Tagged: kate

Recent Soft Circuits with Invent-abling

One of the wearable tech people Kate has met since her move to New York is Daren Guler at Invent-abling. Invent-abling focuses on kits for education to learn more about how technology works. They create their own sewable LEDs, buzzers and sensors with sewable parts.

Continue reading

First tests – Fabrics and Servo

Today I started working on using fabric in conjunction with a servo motor and arduino uno to create interesting actuation that may be placed on the body. I am totally inspired by Meg Grant and her experiments in this area. This is something I am hoping will inform hack #2 of our research, bringing the outside to the inside and embodying sensations. I started with five different types of fabric to see how they would move and possibly feel went set in motion by a servo. I used silk chiffon, silk charmeuse, lycra, wool blend and denim and cut them into 12 inch squares. To attach them to the servo I used no stretch nylon bead string to two corners of the squares. The last two were very hard to use and one string broke each time I tried to move them with the servo. The first three fabrics however were light, flexible and moved constantly in swirling motions one way and then the other.    The silk charmeuse was interesting because it was not quite as floppy as the chiffon. I decided to continue to work with this and added two more strings. The dance that resulted reminded me of so many things: waves in the ocean, puppets being manipulated, and definitely choreography. The other exciting observation was when I put my hand on the fabric and could feel the movement. There was definite pulling and releasing from various angles that could be sensed by the body. This is very promising as a start to Hack Two.

Crochet Stretch Sensors – Working with conductive yarn

For the Unraveled performance, I have been working with conductive yarn. What I have found is to make sensors with a resistance that is measurable. I don’t focus on the electronics and measurements so much – just what seems to work. A lot of this is based on Kobakant’s How To Get What You Want. So I highly recommend checking them out, especially if you want conductive and resistant measurements.

Basically I crochet a sample of yarn with the conductive yarn and normal yarn just paired together as if I were crocheting with one piece. The conductive yarn is Nm10/3 conductive yarn. The stitch I default to is a double treble (UK) crochet stitch. I actually taught myself crochet through these tutorials.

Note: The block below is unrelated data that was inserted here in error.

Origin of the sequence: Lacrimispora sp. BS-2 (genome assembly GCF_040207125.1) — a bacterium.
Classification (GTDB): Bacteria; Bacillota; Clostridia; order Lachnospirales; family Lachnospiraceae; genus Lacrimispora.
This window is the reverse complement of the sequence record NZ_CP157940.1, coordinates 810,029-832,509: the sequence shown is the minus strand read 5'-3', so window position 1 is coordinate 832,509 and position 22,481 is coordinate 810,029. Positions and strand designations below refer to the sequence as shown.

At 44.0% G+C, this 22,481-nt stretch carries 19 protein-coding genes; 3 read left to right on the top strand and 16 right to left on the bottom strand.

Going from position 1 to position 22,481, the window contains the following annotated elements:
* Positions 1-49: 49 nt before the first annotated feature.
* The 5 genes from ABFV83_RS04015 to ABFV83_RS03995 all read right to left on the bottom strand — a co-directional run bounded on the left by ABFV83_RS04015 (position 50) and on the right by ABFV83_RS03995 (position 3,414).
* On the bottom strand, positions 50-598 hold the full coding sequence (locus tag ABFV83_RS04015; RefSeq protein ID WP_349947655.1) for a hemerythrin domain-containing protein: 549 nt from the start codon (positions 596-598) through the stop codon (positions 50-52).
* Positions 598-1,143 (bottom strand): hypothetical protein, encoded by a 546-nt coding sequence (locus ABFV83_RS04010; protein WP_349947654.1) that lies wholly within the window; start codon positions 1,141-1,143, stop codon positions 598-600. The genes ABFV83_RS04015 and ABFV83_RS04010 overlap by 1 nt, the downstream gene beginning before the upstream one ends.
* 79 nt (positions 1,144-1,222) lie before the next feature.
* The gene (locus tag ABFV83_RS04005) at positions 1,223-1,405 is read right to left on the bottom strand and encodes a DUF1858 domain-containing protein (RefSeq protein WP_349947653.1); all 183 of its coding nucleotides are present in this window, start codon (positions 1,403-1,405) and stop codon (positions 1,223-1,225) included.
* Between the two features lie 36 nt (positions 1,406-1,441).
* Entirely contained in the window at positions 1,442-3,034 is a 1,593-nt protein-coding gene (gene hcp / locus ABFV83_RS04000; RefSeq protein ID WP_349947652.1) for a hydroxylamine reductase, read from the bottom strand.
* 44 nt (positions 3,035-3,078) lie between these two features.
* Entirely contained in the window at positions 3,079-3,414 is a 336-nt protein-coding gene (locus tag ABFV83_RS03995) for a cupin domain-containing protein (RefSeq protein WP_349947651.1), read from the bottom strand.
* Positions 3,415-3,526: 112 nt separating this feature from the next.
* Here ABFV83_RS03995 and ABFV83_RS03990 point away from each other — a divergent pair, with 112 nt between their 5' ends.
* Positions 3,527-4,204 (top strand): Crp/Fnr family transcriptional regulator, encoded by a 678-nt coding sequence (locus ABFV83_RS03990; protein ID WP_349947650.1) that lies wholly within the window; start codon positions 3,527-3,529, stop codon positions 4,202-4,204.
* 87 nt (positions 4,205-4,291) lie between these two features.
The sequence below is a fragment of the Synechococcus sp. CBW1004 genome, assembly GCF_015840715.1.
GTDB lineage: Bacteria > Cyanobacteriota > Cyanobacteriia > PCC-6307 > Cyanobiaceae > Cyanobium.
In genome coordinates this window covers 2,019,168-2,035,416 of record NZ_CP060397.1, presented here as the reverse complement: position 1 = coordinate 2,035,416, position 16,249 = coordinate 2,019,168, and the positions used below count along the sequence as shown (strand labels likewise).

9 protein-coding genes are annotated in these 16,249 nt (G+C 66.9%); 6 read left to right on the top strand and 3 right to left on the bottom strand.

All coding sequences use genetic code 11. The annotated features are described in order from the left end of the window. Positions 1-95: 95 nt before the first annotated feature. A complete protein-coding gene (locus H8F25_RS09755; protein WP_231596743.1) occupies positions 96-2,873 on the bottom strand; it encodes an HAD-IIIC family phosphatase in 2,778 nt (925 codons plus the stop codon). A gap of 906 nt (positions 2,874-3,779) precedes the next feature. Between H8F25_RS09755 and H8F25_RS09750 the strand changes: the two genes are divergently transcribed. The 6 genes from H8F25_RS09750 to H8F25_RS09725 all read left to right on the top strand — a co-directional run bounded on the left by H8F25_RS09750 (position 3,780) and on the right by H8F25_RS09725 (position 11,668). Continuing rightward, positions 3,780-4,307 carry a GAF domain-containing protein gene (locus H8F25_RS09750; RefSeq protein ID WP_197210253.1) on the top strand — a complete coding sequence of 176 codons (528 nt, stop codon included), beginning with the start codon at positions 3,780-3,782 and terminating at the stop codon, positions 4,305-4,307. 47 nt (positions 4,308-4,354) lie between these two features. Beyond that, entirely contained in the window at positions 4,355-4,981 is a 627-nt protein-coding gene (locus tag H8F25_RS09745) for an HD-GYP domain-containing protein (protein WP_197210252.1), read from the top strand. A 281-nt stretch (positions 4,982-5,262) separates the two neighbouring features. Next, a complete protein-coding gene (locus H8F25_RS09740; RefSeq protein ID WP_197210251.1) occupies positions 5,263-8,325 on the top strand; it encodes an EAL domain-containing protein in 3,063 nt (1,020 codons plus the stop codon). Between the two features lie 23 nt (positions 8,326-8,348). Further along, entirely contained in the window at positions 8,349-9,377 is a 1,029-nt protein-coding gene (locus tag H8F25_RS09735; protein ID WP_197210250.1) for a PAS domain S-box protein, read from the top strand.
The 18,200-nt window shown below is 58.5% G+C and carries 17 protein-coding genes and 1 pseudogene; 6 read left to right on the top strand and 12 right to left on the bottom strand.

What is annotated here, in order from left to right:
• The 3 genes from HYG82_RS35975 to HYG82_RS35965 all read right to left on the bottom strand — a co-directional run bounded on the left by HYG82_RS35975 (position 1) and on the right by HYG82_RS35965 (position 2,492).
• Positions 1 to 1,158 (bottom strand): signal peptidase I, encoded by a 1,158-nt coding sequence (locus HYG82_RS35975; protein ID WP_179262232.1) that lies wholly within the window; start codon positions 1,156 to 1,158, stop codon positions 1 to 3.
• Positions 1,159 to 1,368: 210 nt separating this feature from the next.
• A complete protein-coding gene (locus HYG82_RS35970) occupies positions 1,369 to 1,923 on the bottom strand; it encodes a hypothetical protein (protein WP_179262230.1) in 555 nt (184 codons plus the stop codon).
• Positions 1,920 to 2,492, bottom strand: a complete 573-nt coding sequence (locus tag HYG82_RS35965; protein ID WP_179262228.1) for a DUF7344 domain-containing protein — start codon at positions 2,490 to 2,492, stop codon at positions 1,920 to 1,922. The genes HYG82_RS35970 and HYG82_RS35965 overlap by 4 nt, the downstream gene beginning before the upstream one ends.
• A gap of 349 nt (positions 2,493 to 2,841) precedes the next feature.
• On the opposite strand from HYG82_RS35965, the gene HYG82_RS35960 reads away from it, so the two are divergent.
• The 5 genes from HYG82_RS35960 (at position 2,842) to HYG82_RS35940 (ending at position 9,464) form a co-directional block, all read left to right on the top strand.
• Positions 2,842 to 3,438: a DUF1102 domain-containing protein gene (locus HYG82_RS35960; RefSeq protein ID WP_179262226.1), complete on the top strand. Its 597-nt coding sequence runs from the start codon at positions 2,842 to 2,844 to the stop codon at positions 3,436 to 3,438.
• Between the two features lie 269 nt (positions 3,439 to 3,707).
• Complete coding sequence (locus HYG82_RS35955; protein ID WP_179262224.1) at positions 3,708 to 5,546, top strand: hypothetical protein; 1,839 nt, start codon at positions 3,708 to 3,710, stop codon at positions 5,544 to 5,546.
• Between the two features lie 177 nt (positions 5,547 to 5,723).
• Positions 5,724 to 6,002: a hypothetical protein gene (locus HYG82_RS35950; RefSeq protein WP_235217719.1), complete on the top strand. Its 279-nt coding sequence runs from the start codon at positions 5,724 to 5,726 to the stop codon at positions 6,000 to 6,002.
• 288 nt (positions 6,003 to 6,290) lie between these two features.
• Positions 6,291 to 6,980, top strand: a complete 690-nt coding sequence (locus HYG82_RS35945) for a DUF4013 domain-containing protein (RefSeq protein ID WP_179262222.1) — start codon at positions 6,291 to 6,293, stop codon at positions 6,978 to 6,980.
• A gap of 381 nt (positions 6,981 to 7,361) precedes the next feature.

I have been trialling different types of normal yarn and have found some just are not resistive. My test is a simple 3.7V battery , resistor and LED and when the yarn is stretched. In the image above you can see the types of yarn I have tried.

Silver – All conductive yarn. Great as a conductor but no resistance
Blue – 80% bamboo 20% wool. No resistance.
Pink (used in video) – 100% cotton. Works best.
Yellow – 100% Acrylic. No resistance.
Pink/White mix – 70% triacetate 30% nylon. No resistance.
Hot Pink (pictured below on soft circut sample) – 50% Acrylic 50% cotton. Works well.


I have used the working trials in creating soft circuits with the crocheted stretch sensor, battery and LED with conductive thread. Below the crochet is sewn onto stretch jersey fabric so the stretch comes from the fabric.


And here are some videos of the 100% cotton yarn in action

Crochet Stretch Sensor 1

Crochet Stretch Sensor 2

Trials, Errors and Triumphs – Working with Bluetooth & Microcontrollers

Recently I have been working on a dance piece called Unraveled which utilises crocheted stretch sensors across the ribs to measure breath. This is then sent via a microcontroller wirelessly to a laptop where it manipulates sounds. During this process there have been many technicalities in working with bluetooth (Bluesmirf in particular) and Flora which have made me change directions in the parts/technology which will be implemented this project.

Kate 02

First idea was to use the Flora microcontroller from Adafruit. This is a newer microcontroller that is for wearables with slight differences from the Lilypad (mostly around the battery). Adafruit plan to release a bluetooth module according to their website. This being the case I thought the Flora might work with other bluetooth modules, such as Bluesmirf. Unfortunately this is not the case.

Firstly, I had to reconfiguire the Bluesmirf anyways. There is more about how to do this here and here. There is also a small bit about this in Tom Igoe’s book Making Things Talk (2nd edition) on page 68. Basically it has to be changed from HID to SPP in order to pair with a laptop and send serial. I did this first in Cool Terminal and later realised I could also do this in the Arduino software. However, even after trialling various CMD codes, it would still not handshake with the Flora.


It is definitely not the Bluesmirf because the set up works with the Arduino Uno. And I can send serial from my stretch sensors to the computer wirelessly. The problem with the Uno is that is is a bulky board for prototyping, not really to be worn as part of a costume.


My next idea is to move away from bluetooth and use xbee and lilypad. This is a working combo and will allow for sewing the lilypad onto the garment that is also housing the stretch sensors.